Travelers Beware: London’s Appalling Currency Exchange

British Pounds

Pretty, aren't they? Follow my advice to collect as many as you can and not get jacked at many of London's currency exchange booths.
(Image by Petr Kratochvil, courtesy of

I love traveling overseas and exploring new places. I adore London and its culture and find the city charming and exciting. But I will not tolerate their currency exchange booths.

The exchange rate between the American dollar and the British pound may be fairly low right now ($1.69 per pound, down from $2 per pound in recent years), but there are plenty of currency exchange places in London’s West End that are changing money as if the economic downturn were a myth. On a recent trip there I brought $200 in cash with me. Many places in the West End were open late but offered anywhere between $1.85 and $2 per pound. (Or, up to $35 more per £100 than the actual exchange rate.) I finally found a booth that kept bargaining with me until they offered $1.70 per pound, fee included. I agreed as that was the best deal I would get anywhere in the West End.

Why focus on the West End? Because it is tourist central for theater, dining and Piccadilly Circus, the city’s modest cousin to Times Square. Visitors to London often congregate there. I lucked out in my quest for pounds simply because I was willing to walk away. It actually wasn’t a negotiation tactic. I was just annoyed and about to hit up an ATM, even though I really wanted to exchange my cash rather than walk around with an extra $200 on hand. (Given the advice I’m about to give, I normally don’t take that much with me.)

Credit cards

London is a good place to whip out the plastic. Double check to make sure each place you visit accepts your credit card. Be aware that some places have a minimum, often as little as £10.
(Image by Petr Kratochvil, courtesy of

The two best ways I have found to get the lowest exchange rate when traveling abroad are:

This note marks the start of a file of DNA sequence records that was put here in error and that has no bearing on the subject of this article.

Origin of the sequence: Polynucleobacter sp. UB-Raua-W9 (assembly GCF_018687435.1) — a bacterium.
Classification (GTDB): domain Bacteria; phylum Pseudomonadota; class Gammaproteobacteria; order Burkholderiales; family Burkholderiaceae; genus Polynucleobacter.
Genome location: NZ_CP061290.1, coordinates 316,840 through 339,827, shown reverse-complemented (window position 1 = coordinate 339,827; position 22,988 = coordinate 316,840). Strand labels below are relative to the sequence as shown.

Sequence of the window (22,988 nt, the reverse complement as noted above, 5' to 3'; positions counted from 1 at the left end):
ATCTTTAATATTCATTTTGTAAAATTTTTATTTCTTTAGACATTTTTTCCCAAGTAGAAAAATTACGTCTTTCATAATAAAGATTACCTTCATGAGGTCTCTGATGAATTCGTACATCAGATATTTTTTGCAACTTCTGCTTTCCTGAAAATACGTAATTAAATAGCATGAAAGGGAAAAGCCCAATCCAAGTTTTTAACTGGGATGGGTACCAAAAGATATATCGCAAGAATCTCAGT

1) Take money out of an ATM. Many overseas bank machines will not charge you an ATM fee. Your bank might, but it will probably be between $2 and $3. You’ll be getting the best exchange rate possible with a nominal fee, and it’s a better deal, especially the more money you take out. It also keeps you from having to carry around a load of cash while in transit to your destination country.

2) Use your credit card. Not everyone takes American credit cards in Europe, but a majority of large businesses do, and in a city like London you should be able to use your plastic all over town. Credit cards give you the best exchange rate with no fees.

Ordering foreign money from your local bank prior to your trip will get you the current exchange rate, but my bank was going to charge me between $10 to $15 for required expedited delivery of the currency, and that was certainly not better than the two options listed above, so I declined.

Never change money at airports or hotels because they will gouge you with high fees and a poor exchange rate. Do so only if you’re desperate, and even then try not to exchange a lot.

For more information about currency exchange in general across Europe and other parts of the world, you can refer to my 2008 American Way article “Fair Exchange”. Throughout years of traveling I have learned a lot about what to do and not to do. Emergency cash is usually a good idea, but don’t take more than you need to. You should also know that travelers checks are not as commonly accepted as they used to be. And remember to tell your credit card company that you are going overseas and when so they do not inadvertently decline certain charges.

Piccadilly Circus on a Friday night.  (Photo © 2009 Bryan Reesman.)

Piccadilly Circus on a Friday night.
(Photo © 2009 Bryan Reesman.)

Economic savvy is power. Check current exchange rates at before you travel or even while you’re away if you have Internet access. If you choose or need to go an exchange booth, ask how much 100 pounds will cost (fee included), then obviously divide the amount by 100 to get the final per pound cost. Try to negotiate if they seem like they’re willing to bargain.

Traveling overseas is often costly, but there are smart ways to make your dollar stretch farther. Don’t get ripped off.

Photo links (credit where credit is due):
Money shot
Credit card photo

One Response

  1. Currency Exchange

    Good advice here. You could also consider using a prepaid currency card which has the advantages of travellors cheques but the advantages of a credit card, can take cash out of an ATM or pay in stores directly. These are widely accepted in Europe.

    Also if you lose the card then you can just cancel it and get a new card with the orignal funds still in place.

    And you will also get an better exchange rate than changing cash.

    For more information check out


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